• once you’ve booked what you can online, to add more flights, you’ll have to call Qantas on 131313
  • you cannot make a series of individual bookings online with different reference numbers and then ask for them to be “stitched” together
  • you’ll be charged 5000 points per person each time you make a change via the Qantas call centre, like adding flights – this is an extra cost to factor into your planning
  • if you call Qantas to make a change, make sure you receive a new e-ticket within 24 hours. If it’s not in your inbox by then, it’s essential to call Qantas to get the ticket issued properly otherwise you may lose your seats.
  • to calculate the total miles flown to make sure you don’t exceed the 35,000 mile limit, use this mapping tool. Just type in the airport codes separated by hyphens (for example, MEL-LAX-JFK-LHR-HKG-MEL). You can search for the codes on the site or use google.
  • you don’t have to finish in the city you started, but the booking system will calculate the distance back to the original departure airport in determining whether you’re within the 35,000 mile limit
  • book seats as soon as they become available, otherwise someone else may snap them up. Airlines release award seats at different times, usually 330-360 days ahead. They also sometimes release them in batches. You’ll need to keep your eye out.
  • you can only fly with oneworld member airlines, which does not include some Qantas partners like Emirates – so be careful when looking at search results on Qantas’ site
  • airlines have varying taxes and charges they levy on reward fares, which must be paid with money, not points. Airlines with lower charges include Alaska Airlines, American Airlines, SriLankan Airlines and Japan Airlines. On the other hand, high charges are most often found with British Airways, Qatar Airways and Royal Jordanian.
  • if you mix different classes, the highest class will be used to calculate the cost – i.e. just one first class flight in an otherwise all-business class itinerary will make the cost jump to the first class level. You can include lower classes if you wish with no price change
  • if you decide to cancel your itinerary, you can get a full refund of points and money paid less the cancellation fee of 6,000 points per person.

Summing Up

The oneworld award is easily one of the best uses of Qantas Points. While booking it is complex, it’s definitely worth the effort given what you get to experience: flying in style, visiting a range of destinations and having bragging rights for years!

Remember to plan carefully, be patient, and familiarise yourself with all the rules. That way, the booking process will go as smoothly as possible.

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  1. Hi Kris, if I use the Qantas multicity tool to book a business class RTW trip using points, and I book each flight over say a week, I presume that each time I book a leg it will charge me the points for that leg. Once I have booked the final leg and meet all their requirements for the RTW ticket, does it then charge me the 318,000 points, rather than the points for each leg? The article suggests it can be booked in stages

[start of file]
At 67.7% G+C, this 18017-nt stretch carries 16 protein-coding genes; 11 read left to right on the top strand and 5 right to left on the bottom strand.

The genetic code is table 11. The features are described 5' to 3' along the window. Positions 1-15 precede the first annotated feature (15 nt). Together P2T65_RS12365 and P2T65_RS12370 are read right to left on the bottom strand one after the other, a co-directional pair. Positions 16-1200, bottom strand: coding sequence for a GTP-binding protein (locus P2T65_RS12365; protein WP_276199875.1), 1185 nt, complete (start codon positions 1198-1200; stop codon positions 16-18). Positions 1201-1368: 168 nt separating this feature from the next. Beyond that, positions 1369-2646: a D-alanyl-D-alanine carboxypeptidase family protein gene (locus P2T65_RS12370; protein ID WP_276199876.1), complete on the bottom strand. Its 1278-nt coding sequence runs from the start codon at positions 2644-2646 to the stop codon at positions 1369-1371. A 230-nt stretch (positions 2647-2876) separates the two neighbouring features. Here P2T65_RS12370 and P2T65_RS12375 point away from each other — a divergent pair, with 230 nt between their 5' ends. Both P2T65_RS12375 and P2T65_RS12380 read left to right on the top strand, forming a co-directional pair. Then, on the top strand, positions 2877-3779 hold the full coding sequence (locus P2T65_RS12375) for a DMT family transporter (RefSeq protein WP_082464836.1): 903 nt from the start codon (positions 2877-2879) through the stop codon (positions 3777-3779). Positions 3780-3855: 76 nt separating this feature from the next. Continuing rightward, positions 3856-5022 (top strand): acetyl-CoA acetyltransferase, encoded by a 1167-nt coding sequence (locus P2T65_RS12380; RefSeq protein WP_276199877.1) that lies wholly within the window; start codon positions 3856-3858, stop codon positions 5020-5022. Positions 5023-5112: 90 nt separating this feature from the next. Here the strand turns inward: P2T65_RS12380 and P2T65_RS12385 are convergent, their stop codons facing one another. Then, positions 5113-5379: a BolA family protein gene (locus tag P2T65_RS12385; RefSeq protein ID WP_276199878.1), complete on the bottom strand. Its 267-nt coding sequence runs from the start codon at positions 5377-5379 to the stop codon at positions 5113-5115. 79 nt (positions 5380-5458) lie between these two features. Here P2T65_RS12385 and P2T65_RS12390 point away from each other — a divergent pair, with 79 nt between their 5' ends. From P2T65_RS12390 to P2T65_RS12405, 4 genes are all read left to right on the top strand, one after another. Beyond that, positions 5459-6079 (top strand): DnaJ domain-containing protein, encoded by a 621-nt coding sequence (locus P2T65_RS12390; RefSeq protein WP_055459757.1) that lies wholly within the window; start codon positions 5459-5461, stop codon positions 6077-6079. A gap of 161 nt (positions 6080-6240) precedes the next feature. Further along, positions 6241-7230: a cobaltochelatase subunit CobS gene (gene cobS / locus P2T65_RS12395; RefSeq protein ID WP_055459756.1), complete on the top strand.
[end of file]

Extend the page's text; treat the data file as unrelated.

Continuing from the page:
• Hi Sue, you can only use the multicity tool once. To add further flights to an existing booking, you’ll have to call Qantas. They will charge you for each leg added, until such time as you have at least two airlines other than Qantas in the booking (i.e. you meet the requirements for the oneworld award), at which point they’ll continue to charge you for each leg until you hit the 318k cap and no more after that.

  2. Hi Kris,
    It appears they’ve changed the rules on the flights now, requiring you to:
    – Your trip must be in a continuous forward direction
    – You must cross both the Atlantic ocean and the Pacific ocean in your journey

    Is this news to you as well?

  3. Thanks for all the information. I don’t have enough points for two business class tickets. Can I pay cash to make the shortfall?

  4. hi chris do you know of any body or agency that can organise a business class ticket around the world as i have the required points if i provide dates and destinations as i find it very difficult to do, if you know any organisation that handles these complex bookings for a fee let me know steve.

  5. Hi Kris! Great article. I see that the points costs was 132k/318k/455k in late September 2019, but do you know where I can check to see the current point cost for RTW in business on OW?

  6. Hi Kris
    Thank you for putting all the work into writing the info so clearly, really appreciate it!

    I am in the process of trying to book a trip from Melbourne to the US and flights throughout the States.
    I’m having a little trouble keeping to 2 x surface sectors.
    The first itinerary above appears to have 3 surface sectors (first 3 stops), is there away around this, Qantas seems to only let me do 2.
    Ideally, my itinerary we be something like below:
    MEL – LAX (Stopover 1 / Surface sector 1)
    LAS – ORD (Stopover 2)
    ORD – JFK (Stopover 3)
    JFK – BNA (Stopover 4 / Surface 2)
    AUS – LAX (Stopover 5 / Surface 3)
    LAX – MEL

    Wondering if you have any suggestions? Possibly I should book JFK – BNA separately?

    Thank you 🙂

    • If you know exactly which flights you want you could call Qantas and book them over the phone. But if you need help finding flights, they won’t do that for you.